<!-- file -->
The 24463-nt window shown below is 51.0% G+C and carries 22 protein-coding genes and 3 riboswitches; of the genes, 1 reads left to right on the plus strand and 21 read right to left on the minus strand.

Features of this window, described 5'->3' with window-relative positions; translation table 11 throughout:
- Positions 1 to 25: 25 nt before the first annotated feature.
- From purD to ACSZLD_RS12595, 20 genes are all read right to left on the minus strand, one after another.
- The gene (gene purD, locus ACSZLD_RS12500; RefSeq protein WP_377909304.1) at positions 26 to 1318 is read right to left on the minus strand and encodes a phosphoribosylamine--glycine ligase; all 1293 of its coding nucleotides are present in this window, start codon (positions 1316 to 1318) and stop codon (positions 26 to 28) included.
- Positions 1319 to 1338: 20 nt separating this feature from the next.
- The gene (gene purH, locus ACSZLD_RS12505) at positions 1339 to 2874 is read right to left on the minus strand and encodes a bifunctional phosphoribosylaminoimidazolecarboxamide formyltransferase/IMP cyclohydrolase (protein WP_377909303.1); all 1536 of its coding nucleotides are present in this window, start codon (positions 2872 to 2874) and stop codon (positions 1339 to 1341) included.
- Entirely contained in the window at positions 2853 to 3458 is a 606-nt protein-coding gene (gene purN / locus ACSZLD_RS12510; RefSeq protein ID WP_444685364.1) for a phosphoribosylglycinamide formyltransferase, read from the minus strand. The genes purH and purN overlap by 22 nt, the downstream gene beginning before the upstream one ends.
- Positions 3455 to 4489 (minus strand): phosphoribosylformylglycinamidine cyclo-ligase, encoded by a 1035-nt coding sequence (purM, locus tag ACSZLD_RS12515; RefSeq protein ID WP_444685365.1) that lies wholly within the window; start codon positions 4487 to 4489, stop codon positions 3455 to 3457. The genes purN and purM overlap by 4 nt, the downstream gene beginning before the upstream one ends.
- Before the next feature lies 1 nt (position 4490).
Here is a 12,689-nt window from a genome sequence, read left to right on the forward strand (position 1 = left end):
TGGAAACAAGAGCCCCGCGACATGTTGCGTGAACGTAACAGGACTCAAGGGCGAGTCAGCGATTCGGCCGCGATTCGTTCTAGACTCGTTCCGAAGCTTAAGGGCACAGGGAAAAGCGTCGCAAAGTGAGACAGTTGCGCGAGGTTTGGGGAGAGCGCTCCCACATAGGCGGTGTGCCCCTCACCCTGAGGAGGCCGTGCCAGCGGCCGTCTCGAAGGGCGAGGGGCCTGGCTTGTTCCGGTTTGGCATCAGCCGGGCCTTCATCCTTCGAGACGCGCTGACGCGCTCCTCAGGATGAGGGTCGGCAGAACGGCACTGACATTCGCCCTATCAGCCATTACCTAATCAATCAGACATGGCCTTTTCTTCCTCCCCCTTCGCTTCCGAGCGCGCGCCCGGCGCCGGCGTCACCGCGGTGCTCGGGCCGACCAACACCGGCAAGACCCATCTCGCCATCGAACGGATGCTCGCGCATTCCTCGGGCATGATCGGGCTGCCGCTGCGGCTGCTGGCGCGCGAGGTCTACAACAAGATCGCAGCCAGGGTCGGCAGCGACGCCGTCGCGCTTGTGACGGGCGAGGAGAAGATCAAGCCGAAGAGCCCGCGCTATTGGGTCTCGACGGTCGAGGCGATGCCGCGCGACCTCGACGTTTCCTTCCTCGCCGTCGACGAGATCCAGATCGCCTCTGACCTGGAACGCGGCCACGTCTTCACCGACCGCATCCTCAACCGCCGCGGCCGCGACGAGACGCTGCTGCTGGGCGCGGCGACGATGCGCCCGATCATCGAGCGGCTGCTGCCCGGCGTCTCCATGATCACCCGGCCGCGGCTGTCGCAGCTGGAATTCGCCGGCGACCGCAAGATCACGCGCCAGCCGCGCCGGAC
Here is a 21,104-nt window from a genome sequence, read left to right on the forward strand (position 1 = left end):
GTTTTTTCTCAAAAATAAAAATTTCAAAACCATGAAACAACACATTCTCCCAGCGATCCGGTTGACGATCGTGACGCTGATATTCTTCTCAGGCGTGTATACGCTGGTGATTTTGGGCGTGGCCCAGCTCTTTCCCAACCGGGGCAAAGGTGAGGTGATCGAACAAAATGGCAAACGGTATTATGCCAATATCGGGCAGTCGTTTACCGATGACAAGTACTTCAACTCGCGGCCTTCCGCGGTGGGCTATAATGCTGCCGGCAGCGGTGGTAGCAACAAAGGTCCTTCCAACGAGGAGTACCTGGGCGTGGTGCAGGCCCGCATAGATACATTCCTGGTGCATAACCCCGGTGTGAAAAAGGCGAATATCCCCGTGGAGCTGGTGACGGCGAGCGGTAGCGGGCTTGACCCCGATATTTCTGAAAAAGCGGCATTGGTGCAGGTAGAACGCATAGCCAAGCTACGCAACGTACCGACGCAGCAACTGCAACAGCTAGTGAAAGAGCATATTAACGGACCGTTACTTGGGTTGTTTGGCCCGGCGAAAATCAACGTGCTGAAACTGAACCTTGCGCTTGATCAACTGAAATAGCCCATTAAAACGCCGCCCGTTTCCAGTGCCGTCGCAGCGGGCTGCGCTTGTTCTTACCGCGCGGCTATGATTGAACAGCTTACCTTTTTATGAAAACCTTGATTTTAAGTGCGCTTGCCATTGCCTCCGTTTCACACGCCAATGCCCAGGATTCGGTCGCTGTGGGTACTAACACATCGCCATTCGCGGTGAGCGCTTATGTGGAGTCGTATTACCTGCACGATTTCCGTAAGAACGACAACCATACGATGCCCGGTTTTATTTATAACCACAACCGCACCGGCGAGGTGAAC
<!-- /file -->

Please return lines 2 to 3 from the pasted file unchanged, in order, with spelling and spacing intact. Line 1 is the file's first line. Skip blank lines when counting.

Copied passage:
Features of this window, described 5'->3' with window-relative positions; translation table 11 throughout:
- Positions 1 to 25: 25 nt before the first annotated feature.